Tribal Affairs Program Logo

Tribal Beneficial Uses – Cultural Uses of Water

Background

On May 2, 2017, the State Water Resources Control Board (“State Water Board”) adopted Resolution 2017-0027, which approved Part 2 of the Water Quality Control Plan for Inland Surface Waters, Enclosed Bays, and Estuaries of California—Tribal and Subsistence Fishing Beneficial Uses and Mercury Provisions (“Part 2 of the ISWEBE Plan”).
Part 2 of the ISWEBE provides a consistent regulatory approach throughout the state by setting mercury limits to protect the beneficial uses associated with the consumption of fish by both people and wildlife. Additionally, it establishes three new beneficial use definitions for use by the State Water Board and the Regional Water Quality Control Boards (collectively referred to as the “Water Boards”) in designating Tribal Traditional Culture (CUL), Tribal Subsistence Fishing (T-SUB), and Subsistence Fishing (SUB) beneficial uses to inland surface waters, enclosed bays, or estuaries in the state.

Tribal Beneficial Uses

The Tribal Traditional Culture beneficial use helps protect activities specific to Native American Cultures and their historic uses of California’s waters, including practices not covered by existing beneficial uses. The functions of the consumption of fish and shellfish components of the Tribal Tradition and Culture, Tribal Subsistence Fishing, and Subsistence Fishing beneficial uses, relate to the risks to human health from the consumption of noncommercial fish or shellfish.

The functions of these new beneficial uses are not to protect or enhance fish populations or aquatic habitats.  Fish populations and aquatic habitats are protected and enhanced by other beneficial uses, that are designed to support aquatic habitats for the reproduction or development of fish, such as Fish Spawning and Warm Freshwater Habitat beneficial uses.

In establishing the beneficial use definitions, the State Water Board provided the following direction: 

  • The Regional Water Quality Control Boards (Regional Water Boards) shall use the beneficial uses and abbreviations listed below, to the extent such activities are defined in a water quality control plan after June 28, 2017.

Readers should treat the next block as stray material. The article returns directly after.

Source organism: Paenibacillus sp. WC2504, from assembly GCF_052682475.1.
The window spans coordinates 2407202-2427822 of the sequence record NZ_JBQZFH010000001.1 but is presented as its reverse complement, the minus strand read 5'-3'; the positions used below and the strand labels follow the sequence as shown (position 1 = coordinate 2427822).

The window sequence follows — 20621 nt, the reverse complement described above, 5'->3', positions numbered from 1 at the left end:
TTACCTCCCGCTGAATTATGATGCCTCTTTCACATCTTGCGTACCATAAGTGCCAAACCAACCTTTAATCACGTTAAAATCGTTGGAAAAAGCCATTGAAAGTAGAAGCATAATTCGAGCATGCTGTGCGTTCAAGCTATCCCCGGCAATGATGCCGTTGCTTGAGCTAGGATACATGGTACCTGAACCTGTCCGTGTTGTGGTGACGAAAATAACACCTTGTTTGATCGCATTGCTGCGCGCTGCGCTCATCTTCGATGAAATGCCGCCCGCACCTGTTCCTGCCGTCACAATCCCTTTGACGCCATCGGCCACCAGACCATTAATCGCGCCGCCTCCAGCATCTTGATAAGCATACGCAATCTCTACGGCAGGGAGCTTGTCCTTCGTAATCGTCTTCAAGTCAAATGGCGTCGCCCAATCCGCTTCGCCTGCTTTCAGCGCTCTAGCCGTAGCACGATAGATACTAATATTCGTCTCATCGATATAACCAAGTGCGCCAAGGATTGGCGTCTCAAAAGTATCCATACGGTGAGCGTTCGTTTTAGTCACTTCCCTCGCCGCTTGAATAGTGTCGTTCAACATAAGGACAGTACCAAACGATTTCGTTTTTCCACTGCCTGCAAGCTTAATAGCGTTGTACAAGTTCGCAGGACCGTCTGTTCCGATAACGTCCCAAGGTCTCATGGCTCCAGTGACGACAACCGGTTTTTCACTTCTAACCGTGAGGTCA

• For a [Water Board] to designate the Tribal Tradition and Culture or Tribal Subsistence Fishing beneficial uses in a water quality control plan for a particular waterbody segment and time(s) of year, a California Native American Tribe must confirm the designation is appropriate.

The Tribal Tradition and Culture, Tribal Subsistence Fishing, and Subsistence Fishing beneficial use definitions are as follows:

  • Tribal Tradition and Culture (CUL)
    Uses of water that support the cultural, spiritual, ceremonial, or traditional rights or lifeways of California Native American Tribes, including, but not limited to: navigation, ceremonies, or fishing, gathering, or consumption of natural aquatic resources, including fish, shellfish, vegetation, and materials.
  • Tribal Subsistence Fishing (T-SUB)
    Uses of water involving the non-commercial catching or gathering of natural aquatic resources, including fish and shellfish, for consumption by individuals, households, or communities of California Native American Tribes to meet needs for sustenance.
  • Subsistence Fishing (SUB)
    Uses of water involving the non-commercial catching or gathering of natural aquatic resources, including fish and shellfish, for consumption by individuals, households, or communities, to meet needs for sustenance.

The State Water Board approved one new narrative and four new numeric mercury objectives to apply to those inland surface waters, enclosed bays, and estuaries of the state that have any of the following beneficial use definitions: COMM, CUL, T-SUB, WILD, MAR, RARE, WARM, COLD, EST, or SAL, with the exception of waterbodies or waterbody segments with site-specific mercury objectives. These provisions will be implemented through National Pollution Discharge Elimination System permits, water quality certifications, waste discharge requirements (WDRs) and waivers of WDRs.

State Wide Mercury Provisions Page

The Purpose for Tribal Beneficial Uses

Water quality standards provide the regulatory and scientific foundation for protecting water quality goals under the Clean Water Act and the Porter-Cologne Water Quality Act (Wat. Code, §§ 13000 et seq.). Protection and enhancement of existing and probable future beneficial uses are primary goals in water quality planning. In some cases, current discharge requirements may not adequately protect the new beneficial uses. Examples include the timing of the application of aquatic herbicides so that they do not interfere with cultural practices and reducing bioaccumulative pollutants to levels that are protective of a high rate of fish consumption.